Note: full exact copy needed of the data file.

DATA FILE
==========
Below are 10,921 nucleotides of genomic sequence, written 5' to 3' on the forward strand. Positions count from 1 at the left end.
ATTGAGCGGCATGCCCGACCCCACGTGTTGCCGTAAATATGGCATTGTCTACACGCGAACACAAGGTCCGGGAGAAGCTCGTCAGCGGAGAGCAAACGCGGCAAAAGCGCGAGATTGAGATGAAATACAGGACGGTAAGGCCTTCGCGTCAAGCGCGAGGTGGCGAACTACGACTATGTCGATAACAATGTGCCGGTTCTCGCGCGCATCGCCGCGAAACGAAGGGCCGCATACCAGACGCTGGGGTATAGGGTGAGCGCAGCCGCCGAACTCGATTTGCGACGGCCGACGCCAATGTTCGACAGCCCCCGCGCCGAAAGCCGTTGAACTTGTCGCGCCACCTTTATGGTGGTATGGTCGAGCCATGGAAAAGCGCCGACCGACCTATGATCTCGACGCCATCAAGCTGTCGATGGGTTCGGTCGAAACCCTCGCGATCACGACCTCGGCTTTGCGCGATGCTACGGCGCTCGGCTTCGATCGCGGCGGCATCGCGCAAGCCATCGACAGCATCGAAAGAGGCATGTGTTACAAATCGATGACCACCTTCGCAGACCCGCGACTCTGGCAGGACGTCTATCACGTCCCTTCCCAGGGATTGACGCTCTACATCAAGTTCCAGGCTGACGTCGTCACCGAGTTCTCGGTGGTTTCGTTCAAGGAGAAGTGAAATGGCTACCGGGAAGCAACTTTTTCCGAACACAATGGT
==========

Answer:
Below are 10,921 nucleotides of genomic sequence, written 5' to 3' on the forward strand. Positions count from 1 at the left end.
ATTGAGCGGCATGCCCGACCCCACGTGTTGCCGTAAATATGGCATTGTCTACACGCGAACACAAGGTCCGGGAGAAGCTCGTCAGCGGAGAGCAAACGCGGCAAAAGCGCGAGATTGAGATGAAATACAGGACGGTAAGGCCTTCGCGTCAAGCGCGAGGTGGCGAACTACGACTATGTCGATAACAATGTGCCGGTTCTCGCGCGCATCGCCGCGAAACGAAGGGCCGCATACCAGACGCTGGGGTATAGGGTGAGCGCAGCCGCCGAACTCGATTTGCGACGGCCGACGCCAATGTTCGACAGCCCCCGCGCCGAAAGCCGTTGAACTTGTCGCGCCACCTTTATGGTGGTATGGTCGAGCCATGGAAAAGCGCCGACCGACCTATGATCTCGACGCCATCAAGCTGTCGATGGGTTCGGTCGAAACCCTCGCGATCACGACCTCGGCTTTGCGCGATGCTACGGCGCTCGGCTTCGATCGCGGCGGCATCGCGCAAGCCATCGACAGCATCGAAAGAGGCATGTGTTACAAATCGATGACCACCTTCGCAGACCCGCGACTCTGGCAGGACGTCTATCACGTCCCTTCCCAGGGATTGACGCTCTACATCAAGTTCCAGGCTGACGTCGTCACCGAGTTCTCGGTGGTTTCGTTCAAGGAGAAGTGAAATGGCTACCGGGAAGCAACTTTTTCCGAACACAATGGT